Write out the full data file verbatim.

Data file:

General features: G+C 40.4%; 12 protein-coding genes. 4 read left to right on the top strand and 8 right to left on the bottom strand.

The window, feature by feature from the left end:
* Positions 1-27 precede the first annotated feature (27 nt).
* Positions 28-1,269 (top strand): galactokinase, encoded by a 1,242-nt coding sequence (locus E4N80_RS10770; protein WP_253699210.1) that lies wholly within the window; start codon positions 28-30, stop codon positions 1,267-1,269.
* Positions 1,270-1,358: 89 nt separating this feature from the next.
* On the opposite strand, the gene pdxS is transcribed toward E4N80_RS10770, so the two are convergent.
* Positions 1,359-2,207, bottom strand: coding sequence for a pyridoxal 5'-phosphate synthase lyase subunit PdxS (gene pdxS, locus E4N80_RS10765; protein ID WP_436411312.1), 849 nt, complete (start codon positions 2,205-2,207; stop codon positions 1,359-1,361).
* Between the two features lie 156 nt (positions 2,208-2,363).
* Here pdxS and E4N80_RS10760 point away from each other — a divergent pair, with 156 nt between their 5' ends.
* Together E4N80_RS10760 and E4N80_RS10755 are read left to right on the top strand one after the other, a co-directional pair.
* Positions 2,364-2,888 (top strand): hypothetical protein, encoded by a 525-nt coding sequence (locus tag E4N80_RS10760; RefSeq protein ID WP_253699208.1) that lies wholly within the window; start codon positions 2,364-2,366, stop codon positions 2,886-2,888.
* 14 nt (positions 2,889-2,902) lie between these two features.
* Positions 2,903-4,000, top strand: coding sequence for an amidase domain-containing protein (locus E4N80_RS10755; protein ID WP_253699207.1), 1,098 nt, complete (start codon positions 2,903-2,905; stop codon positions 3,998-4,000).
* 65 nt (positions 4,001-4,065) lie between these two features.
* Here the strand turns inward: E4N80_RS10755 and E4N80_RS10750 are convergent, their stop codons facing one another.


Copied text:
General features: G+C 40.4%; 12 protein-coding genes. 4 read left to right on the top strand and 8 right to left on the bottom strand.

The window, feature by feature from the left end:
* Positions 1-27 precede the first annotated feature (27 nt).
* Positions 28-1,269 (top strand): galactokinase, encoded by a 1,242-nt coding sequence (locus E4N80_RS10770; protein WP_253699210.1) that lies wholly within the window; start codon positions 28-30, stop codon positions 1,267-1,269.
* Positions 1,270-1,358: 89 nt separating this feature from the next.
* On the opposite strand, the gene pdxS is transcribed toward E4N80_RS10770, so the two are convergent.
* Positions 1,359-2,207, bottom strand: coding sequence for a pyridoxal 5'-phosphate synthase lyase subunit PdxS (gene pdxS, locus E4N80_RS10765; protein ID WP_436411312.1), 849 nt, complete (start codon positions 2,205-2,207; stop codon positions 1,359-1,361).
* Between the two features lie 156 nt (positions 2,208-2,363).
* Here pdxS and E4N80_RS10760 point away from each other — a divergent pair, with 156 nt between their 5' ends.
* Together E4N80_RS10760 and E4N80_RS10755 are read left to right on the top strand one after the other, a co-directional pair.
* Positions 2,364-2,888 (top strand): hypothetical protein, encoded by a 525-nt coding sequence (locus tag E4N80_RS10760; RefSeq protein ID WP_253699208.1) that lies wholly within the window; start codon positions 2,364-2,366, stop codon positions 2,886-2,888.
* 14 nt (positions 2,889-2,902) lie between these two features.
* Positions 2,903-4,000, top strand: coding sequence for an amidase domain-containing protein (locus E4N80_RS10755; protein ID WP_253699207.1), 1,098 nt, complete (start codon positions 2,903-2,905; stop codon positions 3,998-4,000).
* 65 nt (positions 4,001-4,065) lie between these two features.
* Here the strand turns inward: E4N80_RS10755 and E4N80_RS10750 are convergent, their stop codons facing one another.